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Workplace changes called for to place more women in IT jobs

 

Wanted: Nontraditional candidates

At Schneider Electric, 40% of IT executives reporting to the CIO are women, said Amy deCastro, vice president of human resources for IT at the France-based global energy management company. The IT organization as a whole, though, is just 27% female, so the bench is not deep — but “we’re making progress,” deCastro said.

Putting more women in IT jobs is a top personnel goal at Schneider. The company recently launched an “unconscious bias” program for hiring managers and have asked talent recruiters to make sure there is a certain number of female candidates during initial resume reviews. And the CEO, Jean-Pascal Tricoire, has worked with the United Nations on diversity programs and in 2015 was recognized for putting in place policies designed to help women advance in the workplace.

“When we see the leadership walking the talk, it’s much easier then to get the organization to grab on to that,” deCastro said.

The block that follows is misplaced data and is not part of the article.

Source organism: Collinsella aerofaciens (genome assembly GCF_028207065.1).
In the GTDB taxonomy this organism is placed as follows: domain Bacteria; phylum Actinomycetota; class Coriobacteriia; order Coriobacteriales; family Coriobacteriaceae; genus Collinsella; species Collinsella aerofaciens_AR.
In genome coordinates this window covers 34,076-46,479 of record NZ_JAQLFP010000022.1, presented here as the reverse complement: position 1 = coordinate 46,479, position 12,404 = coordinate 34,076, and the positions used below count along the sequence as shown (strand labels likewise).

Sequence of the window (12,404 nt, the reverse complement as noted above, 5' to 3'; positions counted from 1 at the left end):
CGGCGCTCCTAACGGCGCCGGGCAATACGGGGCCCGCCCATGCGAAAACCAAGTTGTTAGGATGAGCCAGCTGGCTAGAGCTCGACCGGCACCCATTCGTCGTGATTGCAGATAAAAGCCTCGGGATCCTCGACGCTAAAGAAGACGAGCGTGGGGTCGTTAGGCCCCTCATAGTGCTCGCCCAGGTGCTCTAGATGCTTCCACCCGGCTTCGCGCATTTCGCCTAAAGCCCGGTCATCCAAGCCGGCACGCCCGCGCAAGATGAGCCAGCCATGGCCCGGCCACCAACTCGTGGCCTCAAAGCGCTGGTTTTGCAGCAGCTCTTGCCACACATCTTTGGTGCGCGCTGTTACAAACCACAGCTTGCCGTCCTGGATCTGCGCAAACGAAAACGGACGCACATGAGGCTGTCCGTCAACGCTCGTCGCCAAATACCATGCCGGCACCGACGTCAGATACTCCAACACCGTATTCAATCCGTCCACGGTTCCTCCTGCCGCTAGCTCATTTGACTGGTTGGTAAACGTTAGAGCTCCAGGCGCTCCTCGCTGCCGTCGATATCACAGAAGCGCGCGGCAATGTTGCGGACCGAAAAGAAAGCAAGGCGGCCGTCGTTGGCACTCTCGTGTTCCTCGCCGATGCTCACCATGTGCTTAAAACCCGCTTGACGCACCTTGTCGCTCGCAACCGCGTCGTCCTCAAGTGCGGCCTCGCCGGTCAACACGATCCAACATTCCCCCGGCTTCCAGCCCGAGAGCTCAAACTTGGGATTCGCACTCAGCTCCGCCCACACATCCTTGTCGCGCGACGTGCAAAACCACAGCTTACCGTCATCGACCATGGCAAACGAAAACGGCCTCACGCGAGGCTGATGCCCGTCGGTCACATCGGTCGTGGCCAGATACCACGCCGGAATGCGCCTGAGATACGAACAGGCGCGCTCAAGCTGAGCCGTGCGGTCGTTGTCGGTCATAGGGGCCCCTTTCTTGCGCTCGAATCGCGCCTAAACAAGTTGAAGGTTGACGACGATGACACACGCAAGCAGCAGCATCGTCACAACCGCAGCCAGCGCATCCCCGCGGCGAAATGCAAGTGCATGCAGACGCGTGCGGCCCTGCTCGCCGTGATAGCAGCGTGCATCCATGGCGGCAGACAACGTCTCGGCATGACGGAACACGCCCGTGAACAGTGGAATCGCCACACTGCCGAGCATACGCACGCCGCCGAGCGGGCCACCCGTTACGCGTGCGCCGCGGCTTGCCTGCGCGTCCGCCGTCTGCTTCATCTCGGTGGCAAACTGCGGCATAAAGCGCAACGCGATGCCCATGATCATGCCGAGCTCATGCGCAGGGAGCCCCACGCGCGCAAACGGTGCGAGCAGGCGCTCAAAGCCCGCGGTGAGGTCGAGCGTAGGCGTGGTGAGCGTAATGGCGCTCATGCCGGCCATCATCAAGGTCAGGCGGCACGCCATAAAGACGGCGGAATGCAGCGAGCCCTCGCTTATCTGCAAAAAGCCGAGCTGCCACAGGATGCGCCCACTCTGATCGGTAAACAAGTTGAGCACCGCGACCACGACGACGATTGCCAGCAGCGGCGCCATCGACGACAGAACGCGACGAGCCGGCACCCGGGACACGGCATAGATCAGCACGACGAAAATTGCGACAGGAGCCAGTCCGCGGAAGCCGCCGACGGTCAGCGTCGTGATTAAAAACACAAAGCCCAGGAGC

Jim O’Neill, who goes by “entrepreneur in residence,” evaluates workplace and workforce technologies at HubSpot. The Cambridge, Mass., software marketing company was born digital, so it competes for talent with higher-paying, household-name giants like Google and Facebook by touting career-growth opportunities for Millennial workers. It has also made searching for a diversity of candidates a priority.

“We look for talent that is nontraditional, because if we just look we’re going to find people that look like me,” O’Neill said.

Eric Sigurdson said organizations looking to his employer, executive search firm Russell Reynolds Associates, for help in finding talent also want gender and ethnic diversity in candidates.

“Some of our clients even go so far as to say they only want to see diversity candidates,” said Sigurdson, a managing director at the firm who recruits IT execs. “We’re not allowed to do that.”

 

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